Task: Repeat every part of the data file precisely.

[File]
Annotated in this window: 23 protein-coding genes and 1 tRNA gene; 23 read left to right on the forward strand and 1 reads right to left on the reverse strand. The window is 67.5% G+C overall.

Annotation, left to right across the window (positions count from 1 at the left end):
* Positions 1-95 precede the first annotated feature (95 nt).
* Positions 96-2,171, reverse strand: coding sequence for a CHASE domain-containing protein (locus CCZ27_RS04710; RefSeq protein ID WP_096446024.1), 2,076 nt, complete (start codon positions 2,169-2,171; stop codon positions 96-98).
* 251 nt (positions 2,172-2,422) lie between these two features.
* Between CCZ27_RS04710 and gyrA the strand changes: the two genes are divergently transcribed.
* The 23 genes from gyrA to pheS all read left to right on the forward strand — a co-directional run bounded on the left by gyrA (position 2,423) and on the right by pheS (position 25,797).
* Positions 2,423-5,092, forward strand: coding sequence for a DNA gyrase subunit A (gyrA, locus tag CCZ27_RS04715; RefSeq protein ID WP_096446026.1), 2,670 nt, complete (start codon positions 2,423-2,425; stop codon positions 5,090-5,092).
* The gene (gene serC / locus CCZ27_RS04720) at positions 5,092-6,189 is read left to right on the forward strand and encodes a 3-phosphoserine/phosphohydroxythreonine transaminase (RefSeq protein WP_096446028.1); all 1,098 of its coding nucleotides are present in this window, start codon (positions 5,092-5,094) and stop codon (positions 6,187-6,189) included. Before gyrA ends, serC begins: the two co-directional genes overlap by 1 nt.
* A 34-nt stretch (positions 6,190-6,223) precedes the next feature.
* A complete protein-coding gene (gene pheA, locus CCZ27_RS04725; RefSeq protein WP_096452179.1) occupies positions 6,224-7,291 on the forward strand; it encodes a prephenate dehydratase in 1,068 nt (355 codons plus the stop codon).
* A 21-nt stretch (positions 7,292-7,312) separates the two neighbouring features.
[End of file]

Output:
Annotated in this window: 23 protein-coding genes and 1 tRNA gene; 23 read left to right on the forward strand and 1 reads right to left on the reverse strand. The window is 67.5% G+C overall.

Annotation, left to right across the window (positions count from 1 at the left end):
* Positions 1-95 precede the first annotated feature (95 nt).
* Positions 96-2,171, reverse strand: coding sequence for a CHASE domain-containing protein (locus CCZ27_RS04710; RefSeq protein ID WP_096446024.1), 2,076 nt, complete (start codon positions 2,169-2,171; stop codon positions 96-98).
* 251 nt (positions 2,172-2,422) lie between these two features.
* Between CCZ27_RS04710 and gyrA the strand changes: the two genes are divergently transcribed.
* The 23 genes from gyrA to pheS all read left to right on the forward strand — a co-directional run bounded on the left by gyrA (position 2,423) and on the right by pheS (position 25,797).
* Positions 2,423-5,092, forward strand: coding sequence for a DNA gyrase subunit A (gyrA, locus tag CCZ27_RS04715; RefSeq protein ID WP_096446026.1), 2,670 nt, complete (start codon positions 2,423-2,425; stop codon positions 5,090-5,092).
* The gene (gene serC / locus CCZ27_RS04720) at positions 5,092-6,189 is read left to right on the forward strand and encodes a 3-phosphoserine/phosphohydroxythreonine transaminase (RefSeq protein WP_096446028.1); all 1,098 of its coding nucleotides are present in this window, start codon (positions 5,092-5,094) and stop codon (positions 6,187-6,189) included. Before gyrA ends, serC begins: the two co-directional genes overlap by 1 nt.
* A 34-nt stretch (positions 6,190-6,223) precedes the next feature.
* A complete protein-coding gene (gene pheA, locus CCZ27_RS04725; RefSeq protein WP_096452179.1) occupies positions 6,224-7,291 on the forward strand; it encodes a prephenate dehydratase in 1,068 nt (355 codons plus the stop codon).
* A 21-nt stretch (positions 7,292-7,312) separates the two neighbouring features.